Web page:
Keeping your blood sugar steady doesn’t just keep diabetes at bay — it reduces your cancer risk by 22 percent, plus it lowers heart attack and stroke risk 50 percent. When blood sugar is normal, arteries are less likely to clog, and your immune system is much stronger.
Try some of these tricks to control it.
Stock up on green & red vegetables.
Broccoli, red peppers, tomatoes, green beans…eating one cup of green or red produce daily cuts your risk of high blood sugar 33 percent, UCLA researchers say. These vegetables are rich in phytonutrients that slow the absorption of carbs and rev your ability to burn them for energy — the key to avoiding blood-sugar surges. Not fond of veggies?
Consider this: When Temple University researchers paired raw veggies with tasty dips — such as ranch dressing and seasoned hummus — folks ate 80 percent more; dips cover up some of the stronger flavor in vegetables.
Serve up some spuds.
Slimming to within 10 pounds of your ideal weight takes such a burden off your pancreas, it can cut your risk of high blood sugar, insulin resistance, and full-blown diabetes five-fold, plus protect against heart disease, Harvard research suggests. And eating a potato every day (as long as you eat the skin — and don’t deep fry it) can help you burn of those extra pounds effortlessly. The minerals and fiber in spuds slow carb absorption, prevent post-meal blood-sugar spikes, and increase your production of appetite-controlling serotonin, helping you shed up to 12 pounds every year if you eat one potato daily, say University of Maine researchers.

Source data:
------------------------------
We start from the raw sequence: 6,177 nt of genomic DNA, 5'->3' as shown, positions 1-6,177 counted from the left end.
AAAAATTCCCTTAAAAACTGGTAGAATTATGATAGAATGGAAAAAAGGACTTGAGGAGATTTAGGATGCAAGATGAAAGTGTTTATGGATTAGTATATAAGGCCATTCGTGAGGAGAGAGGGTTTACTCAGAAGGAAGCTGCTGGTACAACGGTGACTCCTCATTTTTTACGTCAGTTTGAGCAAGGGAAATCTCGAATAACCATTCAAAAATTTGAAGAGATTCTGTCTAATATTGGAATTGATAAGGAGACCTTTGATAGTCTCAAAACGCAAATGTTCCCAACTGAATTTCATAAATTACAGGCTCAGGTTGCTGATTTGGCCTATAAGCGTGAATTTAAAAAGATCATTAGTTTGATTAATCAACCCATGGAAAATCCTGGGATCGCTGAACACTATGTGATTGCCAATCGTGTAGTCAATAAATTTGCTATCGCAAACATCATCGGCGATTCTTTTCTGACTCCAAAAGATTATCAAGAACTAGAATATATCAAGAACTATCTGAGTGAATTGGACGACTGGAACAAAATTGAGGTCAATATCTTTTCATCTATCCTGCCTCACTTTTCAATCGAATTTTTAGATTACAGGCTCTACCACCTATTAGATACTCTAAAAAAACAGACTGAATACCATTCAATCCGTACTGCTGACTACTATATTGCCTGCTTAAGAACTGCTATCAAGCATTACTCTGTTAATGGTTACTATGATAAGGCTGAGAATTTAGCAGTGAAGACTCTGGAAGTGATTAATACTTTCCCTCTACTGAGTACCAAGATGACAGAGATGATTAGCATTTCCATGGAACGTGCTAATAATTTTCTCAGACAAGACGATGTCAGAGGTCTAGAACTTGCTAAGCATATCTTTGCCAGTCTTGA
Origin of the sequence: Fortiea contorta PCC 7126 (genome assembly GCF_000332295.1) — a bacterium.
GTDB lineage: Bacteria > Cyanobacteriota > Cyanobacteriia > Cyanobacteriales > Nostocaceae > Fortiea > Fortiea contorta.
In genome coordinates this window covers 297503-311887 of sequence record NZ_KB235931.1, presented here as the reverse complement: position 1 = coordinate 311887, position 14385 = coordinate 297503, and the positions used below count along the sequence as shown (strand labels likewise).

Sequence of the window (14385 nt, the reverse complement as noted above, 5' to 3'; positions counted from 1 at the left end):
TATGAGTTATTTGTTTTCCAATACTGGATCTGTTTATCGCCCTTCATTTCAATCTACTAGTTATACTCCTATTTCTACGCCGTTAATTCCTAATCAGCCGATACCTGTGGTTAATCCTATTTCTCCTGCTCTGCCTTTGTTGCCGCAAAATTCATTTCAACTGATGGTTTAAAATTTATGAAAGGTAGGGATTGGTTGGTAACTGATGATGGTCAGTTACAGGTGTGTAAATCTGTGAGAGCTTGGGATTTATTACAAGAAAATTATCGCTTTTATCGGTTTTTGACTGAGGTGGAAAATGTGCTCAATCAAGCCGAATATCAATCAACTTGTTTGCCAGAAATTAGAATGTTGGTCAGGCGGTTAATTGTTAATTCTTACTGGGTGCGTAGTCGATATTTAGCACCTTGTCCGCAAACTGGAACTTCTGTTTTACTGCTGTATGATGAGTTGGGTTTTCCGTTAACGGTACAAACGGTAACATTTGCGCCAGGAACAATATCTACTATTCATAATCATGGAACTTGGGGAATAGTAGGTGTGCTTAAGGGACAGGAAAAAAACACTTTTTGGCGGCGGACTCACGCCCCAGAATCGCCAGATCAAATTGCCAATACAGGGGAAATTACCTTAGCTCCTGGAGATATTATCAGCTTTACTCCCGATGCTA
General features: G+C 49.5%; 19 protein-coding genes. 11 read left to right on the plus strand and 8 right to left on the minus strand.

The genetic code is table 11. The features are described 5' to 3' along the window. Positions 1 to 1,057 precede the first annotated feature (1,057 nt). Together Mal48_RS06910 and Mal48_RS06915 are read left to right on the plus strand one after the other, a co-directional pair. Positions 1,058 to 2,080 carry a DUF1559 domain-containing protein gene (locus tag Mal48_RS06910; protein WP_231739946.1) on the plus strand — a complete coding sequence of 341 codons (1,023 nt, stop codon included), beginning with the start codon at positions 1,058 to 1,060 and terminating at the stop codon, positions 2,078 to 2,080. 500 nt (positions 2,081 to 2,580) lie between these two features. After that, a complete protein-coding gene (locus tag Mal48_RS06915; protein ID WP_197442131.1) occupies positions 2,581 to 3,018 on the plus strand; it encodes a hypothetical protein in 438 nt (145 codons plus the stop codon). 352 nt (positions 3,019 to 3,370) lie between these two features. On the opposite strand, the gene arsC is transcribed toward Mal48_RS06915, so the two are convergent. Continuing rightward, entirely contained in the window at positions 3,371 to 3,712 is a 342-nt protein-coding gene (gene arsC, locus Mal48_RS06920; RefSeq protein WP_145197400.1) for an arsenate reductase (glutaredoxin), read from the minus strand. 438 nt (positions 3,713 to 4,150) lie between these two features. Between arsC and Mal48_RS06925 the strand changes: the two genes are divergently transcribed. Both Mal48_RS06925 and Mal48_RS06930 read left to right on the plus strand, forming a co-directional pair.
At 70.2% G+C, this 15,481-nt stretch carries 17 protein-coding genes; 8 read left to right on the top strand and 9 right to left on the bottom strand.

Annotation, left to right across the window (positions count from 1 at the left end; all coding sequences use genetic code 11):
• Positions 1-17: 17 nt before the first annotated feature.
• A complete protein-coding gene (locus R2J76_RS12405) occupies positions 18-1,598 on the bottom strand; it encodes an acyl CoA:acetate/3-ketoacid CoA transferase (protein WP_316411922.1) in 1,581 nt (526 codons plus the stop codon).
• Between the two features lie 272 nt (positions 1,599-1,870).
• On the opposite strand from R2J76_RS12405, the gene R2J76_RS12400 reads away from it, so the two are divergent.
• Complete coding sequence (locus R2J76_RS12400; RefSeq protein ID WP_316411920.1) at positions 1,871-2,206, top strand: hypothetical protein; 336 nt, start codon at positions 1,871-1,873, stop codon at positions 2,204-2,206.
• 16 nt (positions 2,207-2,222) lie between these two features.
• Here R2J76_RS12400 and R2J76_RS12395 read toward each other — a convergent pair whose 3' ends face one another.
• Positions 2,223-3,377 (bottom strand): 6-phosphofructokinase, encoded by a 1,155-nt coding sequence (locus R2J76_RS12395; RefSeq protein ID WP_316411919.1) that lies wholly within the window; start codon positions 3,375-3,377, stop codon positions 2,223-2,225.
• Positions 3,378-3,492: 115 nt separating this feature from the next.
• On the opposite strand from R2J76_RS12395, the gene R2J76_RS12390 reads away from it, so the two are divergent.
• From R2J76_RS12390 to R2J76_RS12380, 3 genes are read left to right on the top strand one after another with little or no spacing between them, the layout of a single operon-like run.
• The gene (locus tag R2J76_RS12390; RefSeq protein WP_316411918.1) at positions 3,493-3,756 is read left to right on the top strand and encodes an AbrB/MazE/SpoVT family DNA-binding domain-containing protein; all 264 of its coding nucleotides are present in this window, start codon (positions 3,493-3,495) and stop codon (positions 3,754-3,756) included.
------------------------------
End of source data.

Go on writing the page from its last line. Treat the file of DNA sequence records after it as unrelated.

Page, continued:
Eat your favorite full-fat cheese.
Forget the low-fat stuff you probably don’t enjoy, anyway! A 20-year study suggests that a compound in full-fat dairy (trans-palmitoleic acid) boosts insulin sensitivity and blood-sugar control, often within five days. That means enjoying a little full-fat dairy each day could cut your risk of blood-sugar problems by 60 percent, the study authors say.
The dose: 2 oz. of full-fat cheese, or one cup of full-fat milk or yogurt daily.
Sip a little rose hip tea.
Rose hip tea is a mild, tangy, fruity brew that’s delicious hot or iced. And drinking 24 oz. daily can help prevent big blood-sugar surges — the sort of thing that can wear out your pancreas and lead to full-blown diabetes, say Swedish researchers. The credit goes to rose hip compounds (galactolipids) that nourish the liver, helping this organ absorb and quickly burn excess sugar.
Choose phthalate-free food containers.
That includes anything that’s made of glass or ceramic, and plastic containers that have the recycling codes 1, 2, or 5 stamped on them. These picks are all free of insulin-sabotaging chemicals called phthalates, and according to researchers, avoiding phthalates — often used to make plastics soft and bendy — can cut your risk of blood-sugar fluxes 25 percent or more.
Bonus: Women who steer clear of phthalates tend to be 10 percent slimmer — the ticket to cutting your diabetes risk almost 50 percent, say researchers at New York’s Mount Sinai Medical Center. Phthalates tinker with your body’s ability to burn fat and carbs for fuel, making you much more likely to store food as belly fat, the study authors say.
This article originally appeared in our print magazine, Reverse Aging.
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